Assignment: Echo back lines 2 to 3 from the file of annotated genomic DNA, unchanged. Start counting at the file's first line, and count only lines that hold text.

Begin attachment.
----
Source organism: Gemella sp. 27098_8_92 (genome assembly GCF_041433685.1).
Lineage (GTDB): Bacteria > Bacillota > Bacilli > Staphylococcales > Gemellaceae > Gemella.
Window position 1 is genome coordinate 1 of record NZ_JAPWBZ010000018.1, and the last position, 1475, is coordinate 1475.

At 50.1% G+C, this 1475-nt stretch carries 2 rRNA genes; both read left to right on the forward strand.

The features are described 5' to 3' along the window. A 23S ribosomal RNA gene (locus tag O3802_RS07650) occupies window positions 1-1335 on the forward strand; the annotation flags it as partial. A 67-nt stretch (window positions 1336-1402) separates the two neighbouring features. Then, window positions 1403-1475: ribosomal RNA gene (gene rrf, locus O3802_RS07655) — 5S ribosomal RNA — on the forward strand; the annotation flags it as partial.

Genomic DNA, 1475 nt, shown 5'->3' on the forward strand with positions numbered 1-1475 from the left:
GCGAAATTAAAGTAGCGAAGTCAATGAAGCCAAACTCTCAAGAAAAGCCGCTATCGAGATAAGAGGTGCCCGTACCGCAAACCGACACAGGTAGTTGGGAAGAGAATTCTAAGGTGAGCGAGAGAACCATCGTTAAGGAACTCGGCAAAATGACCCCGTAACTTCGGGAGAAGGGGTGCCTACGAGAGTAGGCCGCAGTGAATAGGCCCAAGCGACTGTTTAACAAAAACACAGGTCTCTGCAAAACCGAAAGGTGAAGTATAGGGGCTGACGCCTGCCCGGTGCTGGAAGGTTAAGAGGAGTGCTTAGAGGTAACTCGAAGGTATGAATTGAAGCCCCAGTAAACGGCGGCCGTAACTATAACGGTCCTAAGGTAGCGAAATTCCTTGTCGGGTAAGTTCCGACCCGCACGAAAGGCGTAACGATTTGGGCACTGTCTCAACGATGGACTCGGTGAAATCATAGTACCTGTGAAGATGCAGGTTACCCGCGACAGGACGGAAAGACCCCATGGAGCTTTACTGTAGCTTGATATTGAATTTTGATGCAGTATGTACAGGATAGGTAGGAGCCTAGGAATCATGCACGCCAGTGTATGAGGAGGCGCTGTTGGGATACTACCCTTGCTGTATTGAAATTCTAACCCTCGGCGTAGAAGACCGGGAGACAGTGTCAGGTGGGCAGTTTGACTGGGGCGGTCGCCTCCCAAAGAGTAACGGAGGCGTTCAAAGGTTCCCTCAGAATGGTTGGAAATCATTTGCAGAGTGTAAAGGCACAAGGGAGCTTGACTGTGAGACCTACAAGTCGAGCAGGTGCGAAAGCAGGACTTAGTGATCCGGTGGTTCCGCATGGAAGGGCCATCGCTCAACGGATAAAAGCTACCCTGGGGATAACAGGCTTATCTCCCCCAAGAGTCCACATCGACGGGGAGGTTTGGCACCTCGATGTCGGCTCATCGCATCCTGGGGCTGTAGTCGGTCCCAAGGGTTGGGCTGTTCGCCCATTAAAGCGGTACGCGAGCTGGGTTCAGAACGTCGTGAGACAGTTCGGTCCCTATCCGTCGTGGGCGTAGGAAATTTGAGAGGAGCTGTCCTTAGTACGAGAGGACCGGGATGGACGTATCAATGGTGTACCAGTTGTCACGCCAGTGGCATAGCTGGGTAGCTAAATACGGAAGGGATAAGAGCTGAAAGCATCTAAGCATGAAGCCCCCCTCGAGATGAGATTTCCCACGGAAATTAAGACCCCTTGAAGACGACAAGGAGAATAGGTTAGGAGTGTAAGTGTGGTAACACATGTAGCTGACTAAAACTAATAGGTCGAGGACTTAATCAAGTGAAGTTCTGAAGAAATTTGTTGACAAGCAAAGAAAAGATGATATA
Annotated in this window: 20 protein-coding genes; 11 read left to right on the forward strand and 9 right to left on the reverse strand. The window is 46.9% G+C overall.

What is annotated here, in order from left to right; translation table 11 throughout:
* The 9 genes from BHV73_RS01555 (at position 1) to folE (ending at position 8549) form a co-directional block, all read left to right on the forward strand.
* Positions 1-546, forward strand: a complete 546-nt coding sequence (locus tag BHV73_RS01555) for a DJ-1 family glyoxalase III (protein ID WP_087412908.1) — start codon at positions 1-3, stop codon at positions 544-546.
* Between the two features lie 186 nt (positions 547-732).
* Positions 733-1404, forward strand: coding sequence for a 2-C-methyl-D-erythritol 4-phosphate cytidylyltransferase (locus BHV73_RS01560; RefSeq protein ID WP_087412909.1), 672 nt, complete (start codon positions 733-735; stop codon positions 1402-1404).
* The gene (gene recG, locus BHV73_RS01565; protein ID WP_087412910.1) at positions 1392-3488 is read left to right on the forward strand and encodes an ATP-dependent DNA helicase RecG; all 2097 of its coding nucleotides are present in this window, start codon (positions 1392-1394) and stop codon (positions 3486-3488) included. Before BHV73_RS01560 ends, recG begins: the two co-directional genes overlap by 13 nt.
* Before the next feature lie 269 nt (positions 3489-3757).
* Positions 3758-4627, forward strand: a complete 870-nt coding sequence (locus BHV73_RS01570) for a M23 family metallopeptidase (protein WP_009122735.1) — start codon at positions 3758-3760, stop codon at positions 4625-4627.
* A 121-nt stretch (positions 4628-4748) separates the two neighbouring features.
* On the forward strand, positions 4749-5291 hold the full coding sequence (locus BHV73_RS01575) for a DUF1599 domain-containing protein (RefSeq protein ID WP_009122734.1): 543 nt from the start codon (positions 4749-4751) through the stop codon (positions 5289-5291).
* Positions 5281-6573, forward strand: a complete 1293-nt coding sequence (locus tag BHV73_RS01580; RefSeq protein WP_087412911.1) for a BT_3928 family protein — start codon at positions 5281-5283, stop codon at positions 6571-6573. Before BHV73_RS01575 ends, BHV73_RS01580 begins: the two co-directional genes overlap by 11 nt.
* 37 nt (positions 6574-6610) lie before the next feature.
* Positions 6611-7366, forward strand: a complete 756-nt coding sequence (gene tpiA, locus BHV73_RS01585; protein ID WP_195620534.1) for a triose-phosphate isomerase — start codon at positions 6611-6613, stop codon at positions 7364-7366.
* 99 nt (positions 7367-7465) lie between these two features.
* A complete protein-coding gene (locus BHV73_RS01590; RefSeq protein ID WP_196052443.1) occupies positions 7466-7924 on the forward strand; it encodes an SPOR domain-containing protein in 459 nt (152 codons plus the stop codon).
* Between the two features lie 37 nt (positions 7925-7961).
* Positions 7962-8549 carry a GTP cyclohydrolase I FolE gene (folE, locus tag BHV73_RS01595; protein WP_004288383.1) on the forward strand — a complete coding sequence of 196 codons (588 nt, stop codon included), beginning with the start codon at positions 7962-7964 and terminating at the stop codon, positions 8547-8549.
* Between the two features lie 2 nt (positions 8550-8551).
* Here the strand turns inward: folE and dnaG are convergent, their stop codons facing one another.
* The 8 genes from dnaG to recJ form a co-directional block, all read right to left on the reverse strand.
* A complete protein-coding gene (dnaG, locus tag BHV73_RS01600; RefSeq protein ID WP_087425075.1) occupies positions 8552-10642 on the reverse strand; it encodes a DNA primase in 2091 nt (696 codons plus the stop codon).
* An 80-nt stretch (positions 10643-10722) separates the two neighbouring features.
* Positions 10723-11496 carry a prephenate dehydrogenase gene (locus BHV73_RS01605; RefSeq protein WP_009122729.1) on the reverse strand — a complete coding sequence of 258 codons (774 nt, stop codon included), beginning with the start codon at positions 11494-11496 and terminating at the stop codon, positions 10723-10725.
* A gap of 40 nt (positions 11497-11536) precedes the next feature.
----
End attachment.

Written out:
Lineage (GTDB): Bacteria > Bacillota > Bacilli > Staphylococcales > Gemellaceae > Gemella.
Window position 1 is genome coordinate 1 of record NZ_JAPWBZ010000018.1, and the last position, 1475, is coordinate 1475.